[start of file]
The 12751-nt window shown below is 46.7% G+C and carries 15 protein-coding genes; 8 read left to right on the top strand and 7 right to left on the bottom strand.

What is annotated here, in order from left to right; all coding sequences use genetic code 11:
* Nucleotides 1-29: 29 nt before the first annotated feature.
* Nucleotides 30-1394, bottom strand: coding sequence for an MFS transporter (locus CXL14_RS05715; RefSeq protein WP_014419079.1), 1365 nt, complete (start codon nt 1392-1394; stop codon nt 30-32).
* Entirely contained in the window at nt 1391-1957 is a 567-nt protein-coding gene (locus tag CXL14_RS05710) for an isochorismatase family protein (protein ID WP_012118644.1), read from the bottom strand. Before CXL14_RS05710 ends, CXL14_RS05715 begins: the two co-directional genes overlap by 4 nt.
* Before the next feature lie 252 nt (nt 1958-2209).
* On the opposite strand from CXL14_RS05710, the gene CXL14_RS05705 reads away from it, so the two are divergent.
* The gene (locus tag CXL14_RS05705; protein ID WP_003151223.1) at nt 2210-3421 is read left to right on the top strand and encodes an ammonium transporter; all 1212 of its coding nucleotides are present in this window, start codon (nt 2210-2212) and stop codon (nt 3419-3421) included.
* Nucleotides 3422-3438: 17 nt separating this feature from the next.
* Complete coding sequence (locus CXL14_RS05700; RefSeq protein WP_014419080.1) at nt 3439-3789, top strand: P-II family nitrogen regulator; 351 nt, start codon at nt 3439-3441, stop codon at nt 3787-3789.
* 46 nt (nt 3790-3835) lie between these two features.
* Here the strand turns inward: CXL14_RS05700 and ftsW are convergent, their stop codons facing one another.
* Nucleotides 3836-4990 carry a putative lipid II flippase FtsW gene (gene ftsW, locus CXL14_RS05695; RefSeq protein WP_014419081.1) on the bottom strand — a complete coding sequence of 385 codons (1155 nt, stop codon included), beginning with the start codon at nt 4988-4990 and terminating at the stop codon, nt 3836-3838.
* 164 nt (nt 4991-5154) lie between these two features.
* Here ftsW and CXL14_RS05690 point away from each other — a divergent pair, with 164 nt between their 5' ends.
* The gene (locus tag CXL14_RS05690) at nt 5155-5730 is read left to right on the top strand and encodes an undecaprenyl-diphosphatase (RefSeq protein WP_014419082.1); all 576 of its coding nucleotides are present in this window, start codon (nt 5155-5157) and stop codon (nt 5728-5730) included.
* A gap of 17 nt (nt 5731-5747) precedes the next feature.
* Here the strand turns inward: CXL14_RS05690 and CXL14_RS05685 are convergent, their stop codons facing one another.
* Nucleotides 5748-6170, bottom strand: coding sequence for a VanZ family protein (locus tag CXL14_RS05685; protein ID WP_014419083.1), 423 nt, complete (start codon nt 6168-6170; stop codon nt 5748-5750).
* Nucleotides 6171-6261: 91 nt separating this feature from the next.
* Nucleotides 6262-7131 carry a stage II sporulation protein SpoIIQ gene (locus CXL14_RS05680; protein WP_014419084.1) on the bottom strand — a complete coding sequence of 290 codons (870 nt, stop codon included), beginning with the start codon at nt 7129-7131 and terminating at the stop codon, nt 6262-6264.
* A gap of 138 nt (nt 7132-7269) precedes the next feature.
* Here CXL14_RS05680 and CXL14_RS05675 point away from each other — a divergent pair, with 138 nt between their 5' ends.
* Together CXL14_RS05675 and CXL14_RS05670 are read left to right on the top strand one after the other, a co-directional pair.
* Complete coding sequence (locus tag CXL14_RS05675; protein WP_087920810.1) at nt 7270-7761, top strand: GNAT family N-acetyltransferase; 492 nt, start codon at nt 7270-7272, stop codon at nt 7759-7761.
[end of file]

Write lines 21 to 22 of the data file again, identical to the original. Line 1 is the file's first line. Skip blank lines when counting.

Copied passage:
* Nucleotides 6262-7131 carry a stage II sporulation protein SpoIIQ gene (locus CXL14_RS05680; protein WP_014419084.1) on the bottom strand — a complete coding sequence of 290 codons (870 nt, stop codon included), beginning with the start codon at nt 7129-7131 and terminating at the stop codon, nt 6262-6264.
* A gap of 138 nt (nt 7132-7269) precedes the next feature.